Professionals have challenged my mum’s decision to allow me to sign. They all told her that signing would hinder my language development, as they would for many other parents of deaf children. They tried to push her into sending me to a private speech therapist. She gave them two same excuses: “I don’t have a driver’s license, and speech therapy lessons are way out of my budget” over and over until they stopped asking. I received speech therapy at school, but it was very limited and I was taken out of class for at least 2 hours per week to focus on developing my speech skills. I’ll be honest here — my speech skills aren’t on par, but I’m happy with what I have.
Audism often occurs at school – mainly outside the classroom. Many deaf children who prefer Auslan are unable to participate in extracurricular activities such as debating competitions because their school have constantly said they do not have the funds to provide an interpreter. God knows how many opportunities I’ve missed out on because of this. I was invited to be a part of the school debate team when I was in Year 11, but I had to pull out because the school said they couldn’t afford to get an interpreter. This was rather disappointing, as you can imagine.
However, deaf/hard of hearing kids will be able to participate in their chosen extracurricular activities outside school hours with funds from the National Disability Insurance Scheme (NDIS) paying for Auslan interpreters. This will change lives of so many deaf/hard of hearing children across Australia.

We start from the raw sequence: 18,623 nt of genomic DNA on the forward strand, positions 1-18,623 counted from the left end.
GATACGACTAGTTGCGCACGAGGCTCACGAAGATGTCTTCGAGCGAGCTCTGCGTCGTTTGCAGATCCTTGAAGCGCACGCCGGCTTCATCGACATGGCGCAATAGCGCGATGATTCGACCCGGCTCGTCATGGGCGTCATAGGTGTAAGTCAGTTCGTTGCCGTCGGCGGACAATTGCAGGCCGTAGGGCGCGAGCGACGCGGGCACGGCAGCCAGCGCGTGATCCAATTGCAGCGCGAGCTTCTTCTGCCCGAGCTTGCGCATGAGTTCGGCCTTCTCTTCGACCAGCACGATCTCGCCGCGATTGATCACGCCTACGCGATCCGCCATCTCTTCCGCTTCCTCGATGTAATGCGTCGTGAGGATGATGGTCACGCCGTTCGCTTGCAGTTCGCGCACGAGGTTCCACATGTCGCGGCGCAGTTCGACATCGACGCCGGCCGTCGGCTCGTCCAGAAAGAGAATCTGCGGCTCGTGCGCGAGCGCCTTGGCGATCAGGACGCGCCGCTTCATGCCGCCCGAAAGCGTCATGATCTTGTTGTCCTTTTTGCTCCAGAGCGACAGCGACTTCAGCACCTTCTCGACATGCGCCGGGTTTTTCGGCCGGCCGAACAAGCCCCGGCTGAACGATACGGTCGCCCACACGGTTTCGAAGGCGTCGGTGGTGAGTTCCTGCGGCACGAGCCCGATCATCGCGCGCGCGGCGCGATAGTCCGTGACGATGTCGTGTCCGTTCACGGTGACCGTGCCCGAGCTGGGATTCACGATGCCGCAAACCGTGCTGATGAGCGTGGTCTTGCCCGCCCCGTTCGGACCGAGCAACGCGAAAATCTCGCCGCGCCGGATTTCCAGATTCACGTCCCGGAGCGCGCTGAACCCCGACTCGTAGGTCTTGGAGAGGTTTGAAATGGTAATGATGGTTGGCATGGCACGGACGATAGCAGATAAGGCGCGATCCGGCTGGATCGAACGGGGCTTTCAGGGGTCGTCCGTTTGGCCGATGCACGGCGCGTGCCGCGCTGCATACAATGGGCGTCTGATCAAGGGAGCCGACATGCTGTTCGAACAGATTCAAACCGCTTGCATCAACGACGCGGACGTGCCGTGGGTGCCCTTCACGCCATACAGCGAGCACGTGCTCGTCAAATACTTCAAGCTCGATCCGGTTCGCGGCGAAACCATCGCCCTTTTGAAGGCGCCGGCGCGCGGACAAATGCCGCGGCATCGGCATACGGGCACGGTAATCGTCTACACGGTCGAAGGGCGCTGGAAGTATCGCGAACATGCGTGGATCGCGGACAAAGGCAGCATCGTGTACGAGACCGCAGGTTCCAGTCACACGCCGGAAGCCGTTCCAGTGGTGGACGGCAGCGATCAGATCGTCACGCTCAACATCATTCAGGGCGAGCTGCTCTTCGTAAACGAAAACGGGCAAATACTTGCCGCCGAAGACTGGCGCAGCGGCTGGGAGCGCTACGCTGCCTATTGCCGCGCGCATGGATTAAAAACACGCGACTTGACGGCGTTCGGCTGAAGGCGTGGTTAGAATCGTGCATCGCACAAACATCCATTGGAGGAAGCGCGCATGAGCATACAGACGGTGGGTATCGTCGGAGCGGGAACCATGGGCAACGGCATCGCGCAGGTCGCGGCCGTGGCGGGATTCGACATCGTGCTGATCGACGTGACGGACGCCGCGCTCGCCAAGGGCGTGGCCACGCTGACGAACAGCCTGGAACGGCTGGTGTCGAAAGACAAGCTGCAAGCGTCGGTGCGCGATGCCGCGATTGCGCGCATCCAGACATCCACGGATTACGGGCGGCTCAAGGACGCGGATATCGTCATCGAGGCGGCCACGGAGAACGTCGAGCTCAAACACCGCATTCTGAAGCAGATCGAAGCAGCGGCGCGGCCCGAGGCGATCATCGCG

Audism mainly occurs because people do not have the lived experience as a deaf/hard of hearing person. They don’t understand what it’s like to be deaf. They don’t understand what it’s like living in a hearing-centric world. They don’t understand what it’s like encountering barriers on a daily basis.
Parents of deaf children are often faced with thousands of questions, and they think they’re doing the right in the best interests of their child, which is understandable. But…they need to keep an open mind. They need to be prepared for the day that their deaf child begins to explore their identity. They need to be prepared for the day their deaf child decides they want to embrace sign language after growing up orally.
The best thing you can do for your deaf child is to interact with other deaf people. Listen to our stories. Heed our advice based on our experiences from navigating through life as a deaf person. Allow us to become role models for your deaf child. Keep an open mind. Give your deaf child all options on the table.
Most importantly, teach your deaf child resilience so they can navigate through an audist and hearing-centric world. Resilience allows us to become empowered and to be able to advocate for ourselves. Think of resilience as a superpower — they will be able to use that to break down numerous barriers for the rest of their lives.
I think I’ve said enough for now…I could go on and on all day, but I’ll save you from reading a novel 😉
Over and out,